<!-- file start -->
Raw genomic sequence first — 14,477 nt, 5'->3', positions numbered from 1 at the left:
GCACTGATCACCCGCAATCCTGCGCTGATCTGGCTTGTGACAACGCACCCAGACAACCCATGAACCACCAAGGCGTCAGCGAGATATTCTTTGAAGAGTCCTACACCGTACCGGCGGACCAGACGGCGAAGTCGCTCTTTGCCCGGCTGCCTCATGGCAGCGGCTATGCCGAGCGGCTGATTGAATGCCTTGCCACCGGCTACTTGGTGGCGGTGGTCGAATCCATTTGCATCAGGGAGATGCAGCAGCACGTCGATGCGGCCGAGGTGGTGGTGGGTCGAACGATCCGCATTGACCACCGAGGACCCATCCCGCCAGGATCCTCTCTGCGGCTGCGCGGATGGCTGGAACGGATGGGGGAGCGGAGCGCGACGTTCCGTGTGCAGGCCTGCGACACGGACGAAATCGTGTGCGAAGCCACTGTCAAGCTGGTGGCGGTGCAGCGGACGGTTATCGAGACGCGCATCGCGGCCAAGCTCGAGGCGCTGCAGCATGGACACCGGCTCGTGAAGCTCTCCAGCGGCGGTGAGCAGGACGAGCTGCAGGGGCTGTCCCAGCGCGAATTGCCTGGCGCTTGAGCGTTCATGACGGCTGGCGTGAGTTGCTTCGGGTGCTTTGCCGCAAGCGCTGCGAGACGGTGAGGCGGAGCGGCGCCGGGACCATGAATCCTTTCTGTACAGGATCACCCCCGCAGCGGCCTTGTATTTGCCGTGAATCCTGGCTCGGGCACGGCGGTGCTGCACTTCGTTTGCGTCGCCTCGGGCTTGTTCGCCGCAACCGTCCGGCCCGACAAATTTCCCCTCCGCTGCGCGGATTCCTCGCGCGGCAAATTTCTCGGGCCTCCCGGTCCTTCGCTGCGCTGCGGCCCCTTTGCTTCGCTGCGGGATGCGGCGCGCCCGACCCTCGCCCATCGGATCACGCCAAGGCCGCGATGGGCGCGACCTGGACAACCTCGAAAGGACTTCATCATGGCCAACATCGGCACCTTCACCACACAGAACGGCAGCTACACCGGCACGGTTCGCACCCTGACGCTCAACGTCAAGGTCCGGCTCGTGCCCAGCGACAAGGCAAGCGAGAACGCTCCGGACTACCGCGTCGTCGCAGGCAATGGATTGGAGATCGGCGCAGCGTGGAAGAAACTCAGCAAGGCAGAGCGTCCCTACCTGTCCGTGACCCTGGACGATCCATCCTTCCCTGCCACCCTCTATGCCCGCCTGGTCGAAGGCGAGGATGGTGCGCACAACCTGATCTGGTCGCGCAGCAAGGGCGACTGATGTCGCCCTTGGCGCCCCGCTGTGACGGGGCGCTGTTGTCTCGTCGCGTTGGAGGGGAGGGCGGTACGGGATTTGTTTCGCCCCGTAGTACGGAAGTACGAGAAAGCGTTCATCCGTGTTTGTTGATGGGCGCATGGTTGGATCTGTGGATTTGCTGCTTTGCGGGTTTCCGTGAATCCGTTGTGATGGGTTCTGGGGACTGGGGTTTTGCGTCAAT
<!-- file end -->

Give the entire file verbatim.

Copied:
Raw genomic sequence first — 14,477 nt, 5'->3', positions numbered from 1 at the left:
GCACTGATCACCCGCAATCCTGCGCTGATCTGGCTTGTGACAACGCACCCAGACAACCCATGAACCACCAAGGCGTCAGCGAGATATTCTTTGAAGAGTCCTACACCGTACCGGCGGACCAGACGGCGAAGTCGCTCTTTGCCCGGCTGCCTCATGGCAGCGGCTATGCCGAGCGGCTGATTGAATGCCTTGCCACCGGCTACTTGGTGGCGGTGGTCGAATCCATTTGCATCAGGGAGATGCAGCAGCACGTCGATGCGGCCGAGGTGGTGGTGGGTCGAACGATCCGCATTGACCACCGAGGACCCATCCCGCCAGGATCCTCTCTGCGGCTGCGCGGATGGCTGGAACGGATGGGGGAGCGGAGCGCGACGTTCCGTGTGCAGGCCTGCGACACGGACGAAATCGTGTGCGAAGCCACTGTCAAGCTGGTGGCGGTGCAGCGGACGGTTATCGAGACGCGCATCGCGGCCAAGCTCGAGGCGCTGCAGCATGGACACCGGCTCGTGAAGCTCTCCAGCGGCGGTGAGCAGGACGAGCTGCAGGGGCTGTCCCAGCGCGAATTGCCTGGCGCTTGAGCGTTCATGACGGCTGGCGTGAGTTGCTTCGGGTGCTTTGCCGCAAGCGCTGCGAGACGGTGAGGCGGAGCGGCGCCGGGACCATGAATCCTTTCTGTACAGGATCACCCCCGCAGCGGCCTTGTATTTGCCGTGAATCCTGGCTCGGGCACGGCGGTGCTGCACTTCGTTTGCGTCGCCTCGGGCTTGTTCGCCGCAACCGTCCGGCCCGACAAATTTCCCCTCCGCTGCGCGGATTCCTCGCGCGGCAAATTTCTCGGGCCTCCCGGTCCTTCGCTGCGCTGCGGCCCCTTTGCTTCGCTGCGGGATGCGGCGCGCCCGACCCTCGCCCATCGGATCACGCCAAGGCCGCGATGGGCGCGACCTGGACAACCTCGAAAGGACTTCATCATGGCCAACATCGGCACCTTCACCACACAGAACGGCAGCTACACCGGCACGGTTCGCACCCTGACGCTCAACGTCAAGGTCCGGCTCGTGCCCAGCGACAAGGCAAGCGAGAACGCTCCGGACTACCGCGTCGTCGCAGGCAATGGATTGGAGATCGGCGCAGCGTGGAAGAAACTCAGCAAGGCAGAGCGTCCCTACCTGTCCGTGACCCTGGACGATCCATCCTTCCCTGCCACCCTCTATGCCCGCCTGGTCGAAGGCGAGGATGGTGCGCACAACCTGATCTGGTCGCGCAGCAAGGGCGACTGATGTCGCCCTTGGCGCCCCGCTGTGACGGGGCGCTGTTGTCTCGTCGCGTTGGAGGGGAGGGCGGTACGGGATTTGTTTCGCCCCGTAGTACGGAAGTACGAGAAAGCGTTCATCCGTGTTTGTTGATGGGCGCATGGTTGGATCTGTGGATTTGCTGCTTTGCGGGTTTCCGTGAATCCGTTGTGATGGGTTCTGGGGACTGGGGTTTTGCGTCAAT